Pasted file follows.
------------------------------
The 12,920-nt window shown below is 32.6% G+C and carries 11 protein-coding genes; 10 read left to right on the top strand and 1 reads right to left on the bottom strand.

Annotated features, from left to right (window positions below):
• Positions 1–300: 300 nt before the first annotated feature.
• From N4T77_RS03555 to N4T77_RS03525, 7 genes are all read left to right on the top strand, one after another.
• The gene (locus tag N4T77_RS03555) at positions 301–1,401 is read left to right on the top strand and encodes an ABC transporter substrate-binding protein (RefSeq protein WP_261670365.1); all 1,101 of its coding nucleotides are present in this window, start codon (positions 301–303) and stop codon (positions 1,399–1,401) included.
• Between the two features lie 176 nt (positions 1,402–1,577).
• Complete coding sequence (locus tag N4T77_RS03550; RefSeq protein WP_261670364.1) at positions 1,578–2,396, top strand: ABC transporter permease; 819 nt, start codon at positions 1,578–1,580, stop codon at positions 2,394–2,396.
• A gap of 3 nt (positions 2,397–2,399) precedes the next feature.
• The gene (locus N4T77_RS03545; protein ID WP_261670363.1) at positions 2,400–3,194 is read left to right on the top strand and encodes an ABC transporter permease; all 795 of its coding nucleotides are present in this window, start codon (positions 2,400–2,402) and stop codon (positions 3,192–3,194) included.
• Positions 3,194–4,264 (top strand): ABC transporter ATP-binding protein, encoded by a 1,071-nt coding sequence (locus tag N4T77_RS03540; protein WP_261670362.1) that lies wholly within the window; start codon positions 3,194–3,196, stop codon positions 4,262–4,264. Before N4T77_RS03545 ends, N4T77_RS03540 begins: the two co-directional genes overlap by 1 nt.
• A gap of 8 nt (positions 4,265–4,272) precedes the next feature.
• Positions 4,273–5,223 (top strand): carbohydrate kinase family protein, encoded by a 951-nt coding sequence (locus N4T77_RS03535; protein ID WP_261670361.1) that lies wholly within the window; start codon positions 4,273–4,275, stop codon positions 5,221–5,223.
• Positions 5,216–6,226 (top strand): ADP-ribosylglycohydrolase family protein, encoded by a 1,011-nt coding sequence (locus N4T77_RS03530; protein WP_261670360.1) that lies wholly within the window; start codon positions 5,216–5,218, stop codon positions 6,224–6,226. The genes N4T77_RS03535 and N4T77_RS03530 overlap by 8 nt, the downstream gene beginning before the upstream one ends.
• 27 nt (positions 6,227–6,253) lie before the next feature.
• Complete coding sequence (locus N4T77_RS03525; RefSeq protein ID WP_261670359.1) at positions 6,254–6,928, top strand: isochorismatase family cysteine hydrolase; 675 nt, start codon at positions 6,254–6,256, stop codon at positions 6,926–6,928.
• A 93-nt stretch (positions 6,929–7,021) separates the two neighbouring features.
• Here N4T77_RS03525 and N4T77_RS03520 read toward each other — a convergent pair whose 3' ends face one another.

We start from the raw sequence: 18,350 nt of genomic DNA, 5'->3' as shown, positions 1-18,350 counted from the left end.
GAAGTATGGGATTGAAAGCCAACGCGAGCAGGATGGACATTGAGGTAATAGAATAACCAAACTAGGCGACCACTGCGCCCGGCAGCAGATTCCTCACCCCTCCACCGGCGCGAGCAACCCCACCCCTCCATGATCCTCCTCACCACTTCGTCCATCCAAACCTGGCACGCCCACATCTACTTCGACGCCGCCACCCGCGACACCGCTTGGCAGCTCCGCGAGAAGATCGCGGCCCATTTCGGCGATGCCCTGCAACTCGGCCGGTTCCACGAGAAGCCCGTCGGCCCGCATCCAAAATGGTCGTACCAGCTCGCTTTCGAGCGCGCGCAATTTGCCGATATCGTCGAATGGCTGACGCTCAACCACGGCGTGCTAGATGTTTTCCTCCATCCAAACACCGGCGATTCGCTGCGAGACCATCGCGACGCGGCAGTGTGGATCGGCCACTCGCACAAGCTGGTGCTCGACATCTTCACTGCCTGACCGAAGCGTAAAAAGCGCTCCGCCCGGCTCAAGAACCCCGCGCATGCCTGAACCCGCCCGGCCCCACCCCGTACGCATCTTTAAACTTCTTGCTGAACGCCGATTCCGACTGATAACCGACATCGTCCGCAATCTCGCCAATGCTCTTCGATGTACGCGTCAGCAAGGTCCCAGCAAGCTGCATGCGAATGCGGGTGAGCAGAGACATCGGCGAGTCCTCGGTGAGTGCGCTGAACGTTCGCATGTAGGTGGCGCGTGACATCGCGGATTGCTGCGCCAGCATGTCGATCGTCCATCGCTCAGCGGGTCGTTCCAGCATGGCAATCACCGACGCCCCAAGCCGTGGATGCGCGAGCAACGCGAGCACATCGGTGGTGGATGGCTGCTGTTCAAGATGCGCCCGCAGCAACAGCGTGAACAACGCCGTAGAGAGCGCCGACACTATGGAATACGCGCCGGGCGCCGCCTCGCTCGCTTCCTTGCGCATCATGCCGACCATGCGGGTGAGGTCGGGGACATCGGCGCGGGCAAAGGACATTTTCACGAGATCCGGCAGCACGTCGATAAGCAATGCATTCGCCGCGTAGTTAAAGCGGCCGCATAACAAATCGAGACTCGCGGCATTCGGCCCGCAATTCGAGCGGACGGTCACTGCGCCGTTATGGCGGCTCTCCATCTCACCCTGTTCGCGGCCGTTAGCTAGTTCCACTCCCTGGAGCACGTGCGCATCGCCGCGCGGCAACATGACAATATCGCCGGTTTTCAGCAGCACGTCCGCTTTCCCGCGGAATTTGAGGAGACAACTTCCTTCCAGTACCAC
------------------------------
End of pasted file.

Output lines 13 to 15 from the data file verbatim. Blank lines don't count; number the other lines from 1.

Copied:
• Positions 5,216–6,226 (top strand): ADP-ribosylglycohydrolase family protein, encoded by a 1,011-nt coding sequence (locus N4T77_RS03530; protein WP_261670360.1) that lies wholly within the window; start codon positions 5,216–5,218, stop codon positions 6,224–6,226. The genes N4T77_RS03535 and N4T77_RS03530 overlap by 8 nt, the downstream gene beginning before the upstream one ends.
• 27 nt (positions 6,227–6,253) lie before the next feature.
• Complete coding sequence (locus N4T77_RS03525; RefSeq protein ID WP_261670359.1) at positions 6,254–6,928, top strand: isochorismatase family cysteine hydrolase; 675 nt, start codon at positions 6,254–6,256, stop codon at positions 6,926–6,928.